Freising, November 10, 2020 To date, very little is known about how sweetness perception contributes to satiety. This study, conducted by an Austrian-German team led by chemists Veronika Somoza and Barbara Lieder, provides new insights into the relationship between the sweet taste of sugar, energy intake and the regulatory process of hunger and satiety. The study was published in the journal „Nutrients“.
World Soil Day: Digital technologies for looking into the soil
12/08/2020 · Leibniz Institute of Agricultural Engineering and Bioeconomy (ATB)
Soil is a sensitive and as a result of intensive agriculture often strained resource. Scientists at the Leibniz Institute of Agricultural Engineering and Bioeconomy are therefore developing digital solutions for a resource-saving and environmentally sound soil management. With the World Soil Day on 5 December, the Food and Agriculture Organisation (FAO) and the United Nations (UN) are reminding us to stand up for a sustainable management of soil resources.
Call for Papers - Special Issue in "Sustainability" (MDPI)
10/26/2020 · Sustainability
SI "Optimization of a Circular Bioeconomy for Agriculture and Food Industry" Deadline for manuscript submissions: 30 June 2021 Abstract: Major global problems, such as climate change, resource degradation and depletion, and environmental degradation threaten our food supply, food security, and food quality. The concept of a circular bioeconomy combines economic growth with environmental compatibility. It thus represents a framework for a sustainable structural transformation toward a modern, resource-efficient, and competitive economy based on sustainably produced renewable raw materials as well as on biobased innovations.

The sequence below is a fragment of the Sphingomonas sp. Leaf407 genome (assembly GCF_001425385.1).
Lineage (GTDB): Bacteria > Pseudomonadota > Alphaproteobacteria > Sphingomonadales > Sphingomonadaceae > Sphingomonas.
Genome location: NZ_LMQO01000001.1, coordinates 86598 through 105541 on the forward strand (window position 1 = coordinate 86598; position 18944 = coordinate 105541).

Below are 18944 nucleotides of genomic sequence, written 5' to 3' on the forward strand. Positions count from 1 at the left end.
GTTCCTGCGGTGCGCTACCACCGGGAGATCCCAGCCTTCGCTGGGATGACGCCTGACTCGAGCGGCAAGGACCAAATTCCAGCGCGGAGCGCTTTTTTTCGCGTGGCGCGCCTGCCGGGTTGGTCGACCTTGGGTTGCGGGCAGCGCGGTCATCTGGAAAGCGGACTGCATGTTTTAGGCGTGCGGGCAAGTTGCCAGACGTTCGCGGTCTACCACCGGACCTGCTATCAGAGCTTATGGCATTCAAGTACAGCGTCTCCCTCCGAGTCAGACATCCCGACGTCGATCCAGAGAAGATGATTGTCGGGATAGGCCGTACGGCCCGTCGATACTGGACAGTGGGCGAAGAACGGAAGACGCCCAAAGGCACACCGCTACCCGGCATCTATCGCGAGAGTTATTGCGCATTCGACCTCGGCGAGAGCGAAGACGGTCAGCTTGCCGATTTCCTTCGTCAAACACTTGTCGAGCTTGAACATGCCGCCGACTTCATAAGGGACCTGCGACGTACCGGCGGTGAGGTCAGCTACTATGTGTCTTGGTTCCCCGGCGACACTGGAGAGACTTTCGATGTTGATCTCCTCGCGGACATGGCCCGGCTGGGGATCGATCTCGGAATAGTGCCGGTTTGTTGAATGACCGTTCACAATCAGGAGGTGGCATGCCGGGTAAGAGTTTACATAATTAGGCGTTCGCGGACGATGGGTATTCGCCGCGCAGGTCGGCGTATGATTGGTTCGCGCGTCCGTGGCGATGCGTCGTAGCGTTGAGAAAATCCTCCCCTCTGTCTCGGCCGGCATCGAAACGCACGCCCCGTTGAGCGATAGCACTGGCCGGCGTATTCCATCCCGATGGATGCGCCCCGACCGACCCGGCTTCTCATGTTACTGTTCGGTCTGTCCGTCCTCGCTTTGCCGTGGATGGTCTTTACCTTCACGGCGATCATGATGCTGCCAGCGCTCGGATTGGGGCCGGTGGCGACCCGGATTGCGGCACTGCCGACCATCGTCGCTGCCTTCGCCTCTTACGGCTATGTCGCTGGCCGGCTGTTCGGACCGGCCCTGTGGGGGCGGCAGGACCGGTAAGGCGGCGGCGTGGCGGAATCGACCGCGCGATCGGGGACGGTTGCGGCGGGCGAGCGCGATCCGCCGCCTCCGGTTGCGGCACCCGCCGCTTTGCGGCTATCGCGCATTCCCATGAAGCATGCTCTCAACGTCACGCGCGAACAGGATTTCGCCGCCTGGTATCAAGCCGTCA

Interdisciplinary Conference on Sustainable Agriculture: Landscape 2021 – Call for Sessions runs until end of October
10/22/2020 · Leibniz Centre for Agricultural Landscape Research (ZALF)
The Leibniz Centre for Agricultural Landscape Research (ZALF), together with international partners, is organizing the Landscape 2021 Conference in Berlin Adlershof from 20 to 22 September 2021. The conference will focus on the question whether and how diversification in agriculture contributes to resilience and sustainability. The event thus addresses current research topics between the conflicting priorities of climate change, food security and sustainability. The event brings together scientists from various disciplines with multipliers from politics, society, and practitioners. Interested parties can still submit proposals for their own “Sessions” and “Masterclasses” up until 31 October 2020.
A chance for the old German saddle pig - Greater focus on organic livestock farming
10/22/2020 · Leibniz-Institut für Nutztierbiologie (FBN)
On 10th October 2020, the ecological extension of the experimental pig farm at the Leibniz Institute for Farm Animal Biology Dummerstorf (FBN) was formally opened. The extension was designed according to the guidelines of organic farming and was funded by both the Ministry of Agriculture MV and the Federal Ministry of Food and Agriculture within the framework of programme operations to the amount of 1.8 million euros.